The news of a pay rise for MPs, while so many people in the public and private sectors are facing a freeze at best, will shock taxpayers. MPs are already well paid, as we set out in a recent TPA research note:
"In the general context of UK earnings, individual MP’s are amongst the top 3 per cent in terms of income. A weekly pre-tax income of £1,217 in 2008 meant that MPs were paid over 3 times the average weekly wage of £388."
Guido Fawkes sets out how well some young MPs are doing financially. When they get other jobs, like becoming Ministers or chairs of Select Committees, they get even more money.
Iain Dale argues that having given the Senior Salaries Review Board (SSRB) responsibility for recommending levels of MPs' pay, we have to accept their recommendation. Well, it would be wrong to ignore their advice outright, but as with all 'advice', those who make the decision can take it or leave it. If Government always followed the advice of experts, what would they do when the experts disagree?
Let's remember that it isn't the SSRB who pay MPs' salaries, but ordinary taxpayers. In the end it is their views of what their representatives should be paid that have to be respected, not the SSRB's. Our views can be informed by the SSRB's report, but decisions cannot be made by it. It's a democracy, and it is the taxpayer that pays for MPs' salaries.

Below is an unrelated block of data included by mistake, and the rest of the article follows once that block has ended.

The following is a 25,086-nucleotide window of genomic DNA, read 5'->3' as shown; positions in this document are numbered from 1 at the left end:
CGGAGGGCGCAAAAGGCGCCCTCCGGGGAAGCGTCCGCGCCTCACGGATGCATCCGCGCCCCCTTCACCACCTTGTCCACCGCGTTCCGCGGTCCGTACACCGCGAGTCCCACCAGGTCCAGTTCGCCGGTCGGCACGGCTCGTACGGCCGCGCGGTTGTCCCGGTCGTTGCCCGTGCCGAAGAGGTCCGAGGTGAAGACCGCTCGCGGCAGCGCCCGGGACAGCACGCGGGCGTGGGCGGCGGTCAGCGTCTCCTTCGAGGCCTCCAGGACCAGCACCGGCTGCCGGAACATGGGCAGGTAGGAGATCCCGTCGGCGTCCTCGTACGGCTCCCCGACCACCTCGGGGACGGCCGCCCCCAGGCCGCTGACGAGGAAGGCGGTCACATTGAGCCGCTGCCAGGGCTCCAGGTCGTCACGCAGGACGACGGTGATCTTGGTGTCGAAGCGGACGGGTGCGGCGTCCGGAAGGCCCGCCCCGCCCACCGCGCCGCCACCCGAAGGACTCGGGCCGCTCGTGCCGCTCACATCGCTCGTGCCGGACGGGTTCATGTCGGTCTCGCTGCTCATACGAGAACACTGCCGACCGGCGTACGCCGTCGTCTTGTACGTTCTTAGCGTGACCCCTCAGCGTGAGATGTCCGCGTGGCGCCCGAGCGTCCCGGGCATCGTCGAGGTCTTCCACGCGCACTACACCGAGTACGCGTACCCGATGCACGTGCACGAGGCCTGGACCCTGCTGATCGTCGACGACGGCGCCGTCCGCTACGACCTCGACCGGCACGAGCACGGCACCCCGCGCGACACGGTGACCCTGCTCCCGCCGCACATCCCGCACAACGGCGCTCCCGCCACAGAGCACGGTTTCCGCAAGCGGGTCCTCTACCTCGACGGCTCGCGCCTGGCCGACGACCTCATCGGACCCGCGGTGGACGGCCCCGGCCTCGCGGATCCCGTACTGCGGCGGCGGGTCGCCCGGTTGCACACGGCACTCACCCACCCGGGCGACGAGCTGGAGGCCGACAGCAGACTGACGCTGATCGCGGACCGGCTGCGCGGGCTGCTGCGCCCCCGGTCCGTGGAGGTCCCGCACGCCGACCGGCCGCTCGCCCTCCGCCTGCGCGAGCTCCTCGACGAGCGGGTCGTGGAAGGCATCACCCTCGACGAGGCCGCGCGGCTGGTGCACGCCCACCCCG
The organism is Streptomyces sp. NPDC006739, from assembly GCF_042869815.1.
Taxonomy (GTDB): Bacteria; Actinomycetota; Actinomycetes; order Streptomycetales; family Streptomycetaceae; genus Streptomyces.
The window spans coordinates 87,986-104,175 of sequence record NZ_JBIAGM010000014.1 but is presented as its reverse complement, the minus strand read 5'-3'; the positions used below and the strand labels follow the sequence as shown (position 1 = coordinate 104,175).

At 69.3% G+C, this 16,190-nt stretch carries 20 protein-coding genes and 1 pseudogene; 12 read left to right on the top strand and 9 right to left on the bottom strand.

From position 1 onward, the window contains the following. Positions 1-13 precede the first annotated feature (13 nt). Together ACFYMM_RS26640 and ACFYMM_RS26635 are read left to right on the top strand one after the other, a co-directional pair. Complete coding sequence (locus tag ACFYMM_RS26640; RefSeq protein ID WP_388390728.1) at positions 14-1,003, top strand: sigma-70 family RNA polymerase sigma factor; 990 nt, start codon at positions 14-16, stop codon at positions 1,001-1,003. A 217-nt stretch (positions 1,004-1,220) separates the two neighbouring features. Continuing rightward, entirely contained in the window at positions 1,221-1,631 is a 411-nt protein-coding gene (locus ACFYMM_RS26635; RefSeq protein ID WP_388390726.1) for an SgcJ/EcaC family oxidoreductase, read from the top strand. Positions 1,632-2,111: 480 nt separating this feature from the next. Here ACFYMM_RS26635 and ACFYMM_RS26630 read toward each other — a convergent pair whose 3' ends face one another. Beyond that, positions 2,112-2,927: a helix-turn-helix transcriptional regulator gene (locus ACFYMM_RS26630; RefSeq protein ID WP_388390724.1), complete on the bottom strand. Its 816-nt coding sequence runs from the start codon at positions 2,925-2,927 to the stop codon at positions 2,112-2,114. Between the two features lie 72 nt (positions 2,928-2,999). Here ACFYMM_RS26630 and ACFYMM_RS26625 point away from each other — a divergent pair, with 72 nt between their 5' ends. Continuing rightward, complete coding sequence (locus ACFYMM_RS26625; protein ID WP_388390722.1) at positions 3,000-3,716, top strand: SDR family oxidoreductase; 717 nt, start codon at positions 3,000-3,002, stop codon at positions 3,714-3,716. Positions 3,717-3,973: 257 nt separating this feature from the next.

Most people - rightly - don't accept the idea that rising pay for doctors and judges - the basis of the SSRB's recommendation - is an adequate justification for MPs to get a pay rise. For one, most doctors haven't been exposed letting the public down like MPs have in the last year. Second, doctors and judges need to go through a long and expensive education which would generally mean they are paid more (MPs, in contrast, need no prior qualification or experience). Third, there isn't a long line of candidates waiting to be doctors or judges in the way there is for MPs. Fourth, doctors in particular have had a very generous deal in the last decade, taxpayers don't want the generous treatment they've received replicated elsewhere. If the SSRB factored these considerations into its analysis, it might have come to rather different conclusions.
Finally, we come to the argument which persuades some people of the case for higher MP pay: "If you pay peanuts, you get monkeys". But the reality is that the best candidates aren't in it for the money. We will appeal to better people if the Commons does better work. Being a rubber stamp for an overly powerful executive is going to have a limited appeal to talented people who want to do important work. Too many only enter the Commons in the hope of becoming a Minister, and that is part of the reason why parliamentary scrutiny of legislation is weak, leaderships are so powerful and the Lords and the judiciary so often feel the need to step in.